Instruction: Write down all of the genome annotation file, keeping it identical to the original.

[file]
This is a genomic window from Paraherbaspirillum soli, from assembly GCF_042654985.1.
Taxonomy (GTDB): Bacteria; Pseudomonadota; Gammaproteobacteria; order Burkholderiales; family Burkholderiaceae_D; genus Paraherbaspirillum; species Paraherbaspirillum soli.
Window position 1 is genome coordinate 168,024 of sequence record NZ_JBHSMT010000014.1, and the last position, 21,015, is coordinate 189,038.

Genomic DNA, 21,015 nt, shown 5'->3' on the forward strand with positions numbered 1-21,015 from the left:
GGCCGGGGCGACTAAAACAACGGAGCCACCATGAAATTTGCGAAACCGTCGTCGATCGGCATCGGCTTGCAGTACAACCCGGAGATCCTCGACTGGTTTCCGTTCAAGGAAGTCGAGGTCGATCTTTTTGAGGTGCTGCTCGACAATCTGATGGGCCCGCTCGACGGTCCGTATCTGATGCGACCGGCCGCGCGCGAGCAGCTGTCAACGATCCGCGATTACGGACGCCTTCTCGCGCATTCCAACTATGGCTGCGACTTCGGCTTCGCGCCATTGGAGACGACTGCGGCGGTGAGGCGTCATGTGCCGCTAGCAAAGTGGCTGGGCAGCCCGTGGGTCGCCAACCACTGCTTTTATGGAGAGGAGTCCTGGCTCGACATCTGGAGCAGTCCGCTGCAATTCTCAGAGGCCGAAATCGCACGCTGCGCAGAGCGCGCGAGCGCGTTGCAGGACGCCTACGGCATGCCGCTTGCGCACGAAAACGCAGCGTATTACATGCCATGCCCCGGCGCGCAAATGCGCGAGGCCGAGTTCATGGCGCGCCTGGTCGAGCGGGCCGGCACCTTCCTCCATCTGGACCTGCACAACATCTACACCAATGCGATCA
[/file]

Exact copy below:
This is a genomic window from Paraherbaspirillum soli, from assembly GCF_042654985.1.
Taxonomy (GTDB): Bacteria; Pseudomonadota; Gammaproteobacteria; order Burkholderiales; family Burkholderiaceae_D; genus Paraherbaspirillum; species Paraherbaspirillum soli.
Window position 1 is genome coordinate 168,024 of sequence record NZ_JBHSMT010000014.1, and the last position, 21,015, is coordinate 189,038.

Genomic DNA, 21,015 nt, shown 5'->3' on the forward strand with positions numbered 1-21,015 from the left:
GGCCGGGGCGACTAAAACAACGGAGCCACCATGAAATTTGCGAAACCGTCGTCGATCGGCATCGGCTTGCAGTACAACCCGGAGATCCTCGACTGGTTTCCGTTCAAGGAAGTCGAGGTCGATCTTTTTGAGGTGCTGCTCGACAATCTGATGGGCCCGCTCGACGGTCCGTATCTGATGCGACCGGCCGCGCGCGAGCAGCTGTCAACGATCCGCGATTACGGACGCCTTCTCGCGCATTCCAACTATGGCTGCGACTTCGGCTTCGCGCCATTGGAGACGACTGCGGCGGTGAGGCGTCATGTGCCGCTAGCAAAGTGGCTGGGCAGCCCGTGGGTCGCCAACCACTGCTTTTATGGAGAGGAGTCCTGGCTCGACATCTGGAGCAGTCCGCTGCAATTCTCAGAGGCCGAAATCGCACGCTGCGCAGAGCGCGCGAGCGCGTTGCAGGACGCCTACGGCATGCCGCTTGCGCACGAAAACGCAGCGTATTACATGCCATGCCCCGGCGCGCAAATGCGCGAGGCCGAGTTCATGGCGCGCCTGGTCGAGCGGGCCGGCACCTTCCTCCATCTGGACCTGCACAACATCTACACCAATGCGATCA